The Department of Energy announced Friday that water being provided to residents of the Wind River Reservation is safe to drink.
Last week, DOE officials confirmed that tap water in four households on the reservation showed elevated levels of uranium nearly twice the legal limit.
This week, the DOE’s April Gil said in a statement that the elevated levels were inaccurate, the tap water has been retested, and is safe for consumption.
Gil says residents have been notified that their water is safe to drink, and that uranium in the tap water is well below the legal limit.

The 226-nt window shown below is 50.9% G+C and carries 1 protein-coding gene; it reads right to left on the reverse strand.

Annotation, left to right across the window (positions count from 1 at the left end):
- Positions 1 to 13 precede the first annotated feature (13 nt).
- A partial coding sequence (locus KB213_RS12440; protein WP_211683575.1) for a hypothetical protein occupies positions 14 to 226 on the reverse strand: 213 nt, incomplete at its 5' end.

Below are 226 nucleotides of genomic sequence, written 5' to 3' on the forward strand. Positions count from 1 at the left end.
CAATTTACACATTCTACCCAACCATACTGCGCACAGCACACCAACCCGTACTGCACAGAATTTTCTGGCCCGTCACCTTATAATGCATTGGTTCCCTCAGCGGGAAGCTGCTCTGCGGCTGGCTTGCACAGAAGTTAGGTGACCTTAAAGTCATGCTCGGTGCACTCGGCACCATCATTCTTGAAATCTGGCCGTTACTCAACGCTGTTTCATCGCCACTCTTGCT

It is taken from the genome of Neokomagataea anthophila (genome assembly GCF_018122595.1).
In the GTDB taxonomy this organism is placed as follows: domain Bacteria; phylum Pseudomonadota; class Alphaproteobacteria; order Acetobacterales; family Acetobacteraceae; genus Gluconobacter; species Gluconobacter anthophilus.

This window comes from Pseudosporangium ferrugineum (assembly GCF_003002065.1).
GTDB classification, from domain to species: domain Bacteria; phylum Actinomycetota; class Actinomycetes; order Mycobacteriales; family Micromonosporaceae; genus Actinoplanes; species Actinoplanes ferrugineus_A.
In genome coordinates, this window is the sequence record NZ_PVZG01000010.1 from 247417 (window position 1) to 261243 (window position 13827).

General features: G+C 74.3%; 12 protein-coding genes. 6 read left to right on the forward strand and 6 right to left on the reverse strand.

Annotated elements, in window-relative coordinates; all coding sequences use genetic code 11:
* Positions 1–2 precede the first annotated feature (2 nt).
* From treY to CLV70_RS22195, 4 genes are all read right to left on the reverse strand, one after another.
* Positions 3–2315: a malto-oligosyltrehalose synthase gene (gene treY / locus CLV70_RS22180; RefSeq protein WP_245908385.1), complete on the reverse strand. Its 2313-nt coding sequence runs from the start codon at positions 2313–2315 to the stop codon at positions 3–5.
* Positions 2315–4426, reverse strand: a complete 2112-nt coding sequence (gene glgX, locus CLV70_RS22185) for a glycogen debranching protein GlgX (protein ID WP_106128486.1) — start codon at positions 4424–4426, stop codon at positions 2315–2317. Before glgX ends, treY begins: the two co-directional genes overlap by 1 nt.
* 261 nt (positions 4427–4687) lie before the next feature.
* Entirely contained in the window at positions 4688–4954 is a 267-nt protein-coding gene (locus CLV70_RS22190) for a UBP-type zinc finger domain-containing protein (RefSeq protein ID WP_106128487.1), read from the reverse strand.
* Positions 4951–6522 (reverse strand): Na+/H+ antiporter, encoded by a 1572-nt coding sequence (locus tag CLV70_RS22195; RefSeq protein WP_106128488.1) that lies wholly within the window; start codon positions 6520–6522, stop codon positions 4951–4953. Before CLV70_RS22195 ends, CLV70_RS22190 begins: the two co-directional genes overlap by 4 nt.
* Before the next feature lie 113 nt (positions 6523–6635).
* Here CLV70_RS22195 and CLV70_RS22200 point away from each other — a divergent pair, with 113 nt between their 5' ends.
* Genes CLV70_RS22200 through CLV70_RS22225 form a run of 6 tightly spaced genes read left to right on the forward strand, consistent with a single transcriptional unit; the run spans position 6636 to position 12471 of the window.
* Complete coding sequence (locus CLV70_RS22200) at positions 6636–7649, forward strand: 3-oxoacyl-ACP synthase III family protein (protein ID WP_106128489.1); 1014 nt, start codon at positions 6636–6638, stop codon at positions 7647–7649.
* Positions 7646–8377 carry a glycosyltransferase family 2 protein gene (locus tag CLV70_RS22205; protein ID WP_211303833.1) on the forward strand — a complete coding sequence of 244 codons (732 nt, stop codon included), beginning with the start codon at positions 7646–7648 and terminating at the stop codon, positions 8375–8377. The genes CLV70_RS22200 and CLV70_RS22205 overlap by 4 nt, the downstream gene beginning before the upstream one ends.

In 1963 the Susquehanna-Western uranium mill ceased operation on the Wind River Reservation. When it closed, it left behind nearly 2-million cubic yards of contaminated material, unlined, in the open, and subject to rain and snowfall for over 20 years. In 1988, the Department of Energy moved the contaminants to the gas hills and announced that the site would clean itself up after 100 years. But in 1998, the Department returned to the reservation telling residents that they shouldn't drink from their water wells for fear of contamination.
Households where contamination was found is serviced by that DOE water supply.